ArcelorMittal

From Global Energy Monitor
This article is part of the Global Steel Plant Tracker, a project of Global Energy Monitor.
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ArcelorMittal S.A. is a multinational steel manufacturing corporation headquartered in Luxembourg City. Lakshmi Mittal is CEO and chairman of ArcelorMittal, which was formed in 2006 from the takeover and merger of Arcelor by Indian-owned Mittal Steel.[1] ArcelorMittal is the world's largest steel producer, with an annual crude steel production of 96.4 million metric tonnes in 2018.[2]

ArcelorMittal is a producer of flat carbon steel, long carbon steel and stainless steel; processing, finishing and distribution of steel. It is amongst the world's top 5 producers of iron ore and metallurgical coal, with operations in more than 60 countries. In 2010, the company produced an overall of 68.6 million tonnes of iron ore, and 7.4 million tonnes of coking and thermal coal. As of December 31, 2010, the operating income was $3.6 billion. [3]

In late-August 2011 it was announced that an offer put in by Peabody Energy and ArcelorMittal to purchase Macarthur Coal had been accepted. The purchase price was approximately $5.2 billion. Macarthur is a producer of pulverized coal that is sought after by steelmakers. The company was one of the few remaining independent midsize miners in Australia. The deal was subject to approval by U.S. regulators.[4] However in October 2011 ArcelorMittal pulled out from the US$ 5 billion joint bid at the last minute, a decision made as a result of being in debt and no longer has the capacity to allocate capital for a "minority business interest", according to a statement released by the company.[5]

History

ArcelorMittal was created by the takeover of Western European steel maker Arcelor (Spain, France, and Luxembourg) by Indian-owned multinational steel maker Mittal Steel in 2006, at a cost of €40.37 per share, approximately $33.1 billion total.[6] Mittal Steel launched a hostile takeover bid, which replaced a previous planned merger between Arcelor and Severstal that had lacked sufficient shareholder approval.[6]

The resulting merged business was named ArcelorMittal and was headquartered in Luxembourg City.[6]The resulting firm produced approximately 10% of the world's steel, and was by far the world's largest steel company. Total revenues in 2007 were $105 billion.[7]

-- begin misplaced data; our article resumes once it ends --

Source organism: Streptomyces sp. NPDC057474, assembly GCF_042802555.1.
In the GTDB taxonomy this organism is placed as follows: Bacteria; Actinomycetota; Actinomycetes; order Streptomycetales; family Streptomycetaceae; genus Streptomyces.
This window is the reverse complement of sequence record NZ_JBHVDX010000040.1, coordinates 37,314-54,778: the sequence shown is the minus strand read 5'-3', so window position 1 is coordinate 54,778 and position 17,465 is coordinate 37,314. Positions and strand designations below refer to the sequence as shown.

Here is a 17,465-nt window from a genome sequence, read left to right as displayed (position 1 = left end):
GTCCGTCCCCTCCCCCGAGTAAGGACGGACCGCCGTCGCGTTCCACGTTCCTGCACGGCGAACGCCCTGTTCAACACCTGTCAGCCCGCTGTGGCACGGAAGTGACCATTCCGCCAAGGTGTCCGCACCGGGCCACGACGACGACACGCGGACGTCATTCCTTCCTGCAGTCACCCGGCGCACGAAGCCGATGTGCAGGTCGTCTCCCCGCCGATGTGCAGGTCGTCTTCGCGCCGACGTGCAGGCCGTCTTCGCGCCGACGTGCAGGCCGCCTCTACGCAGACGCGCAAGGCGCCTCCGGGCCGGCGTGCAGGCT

Predecessor companies

Acquired by Mittal Steel Company:

Acquired by Arcelor:

List is in progress.

Major plant locations

Operated by ArcelorMittal:

Joint ventures:


List is in progress.

Carbon emissions

ArcelorMittal led the initiative Ultra Low CO2 Steelmaking, backed by the European Union, which is in the roll-out phase. This project aimed to develop a technology which reduces more than 50 per cent of carbon emissions after the implementation of carbon capture and sequestration (CCS). [15]

In the 2011 Greenpeace report on carbon-intensive industrial companies, ArcelorMittal was one of the biggest profiteers after receiving large emissions allowances. It was reported that the excess allowances themselves are likely to overtake Belgium's total annual emissions by 2012. [16]

Active government lobbying by the company in South Africa opposed the proposed carbon tax. In the company's submission to the government, it suggested the carbon tax will "to seriously impact on our profitability if pushed through… [and] undermine our competitiveness against both developing and developed country steel producers, which do not currently confront such a tax burden". [17]

Existing Coal Mines

References

  1. World's Biggest Steelmaker Raising $3 Billion as Profits Plunge, Fortune, Feb. 5, 2016
  2. Top steelmakers in 2018, World Steel Association
  3. ArcelorMittal Annual Report 2010 "ArcelorMittal Annual Report 2010", ArcelorMittal website, accessed November 29, 2011.
  4. "Macarthur Bows to Raised Peabody and Arcelor Bid" Bettina Wessener, New York Times, August 30, 2011.
  5. Energy Global, "ArcelorMittal withdraws form Macarther Coal Bid", Energy Global website, accessed November 24, 2011.
  6. 6.0 6.1 6.2 Arcelor agrees to Mittal takeover, New York Times, James Kanter, Heather Timmons, Anand Giridharadas, Jun. 25, 2006
  7. Steel firm opts for Mittal offer, BBC News, Jun. 25, 2006
  8. 8.0 8.1 "LTV Steel Cleveland,OH assets sold". CNN Money. 27 February 2002.
  9. History of Republic Steel
  10. "Dofasco recommends acceptance of Arcelor bid". CBC News. 2006-01-24.
  11. ArcelorMittal takes over Hibbing Taconite management from Cliffs, StarTribune, Dee Depass, Dec. 31, 2019
  12. 12.0 12.1 "Algeria: Government takes over steel production from ArcelorMittal". North Africa Post. 8 October 2013. Retrieved 11 June 2017.
  13. "ArcelorMittal and Nippon Steel Corporation Announce $240 million Expansion at I/N Kote in New Carlisle, Indiana". Bloomberg L.P. 16 April 2008. Archived from the original on 4 March 2014. Retrieved 26 February 2014.
  14. Finch II, Michael (26 February 2014). "Sale of ThyssenKrupp Steel USA clears all regulatory approval". Press-Register. Mobile, Alabama. Retrieved 26 February 2014.
  15. ArcelorMittal Annual Report 2010 "ArcelorMittal Annual Report 2010", ArcelorMittal website, accessed November 29, 2011.
  16. Greenpeace, "Who's holding us back? How carbon-intensive industry is preventing effective climate legislation", Greenpeace website, accessed November 29, 2011.
  17. IOL, [http://www.iol.co.za/business/business-news/carbon-tax-will-hamper-job-plans-say-mines-1.1054069?ot=inmsa.ArticlePrintPageLayout.ot "Carbon tax will hamper job plans, say mines", IOL website, accessed November 29, 2011.

External links

Wikipedia also has an article on ArcelorMittal (ArcelorMittal). This article may use content from the Wikipedia article under the terms of the Creative Commons Attribution-ShareAlike 3.0 Unported License].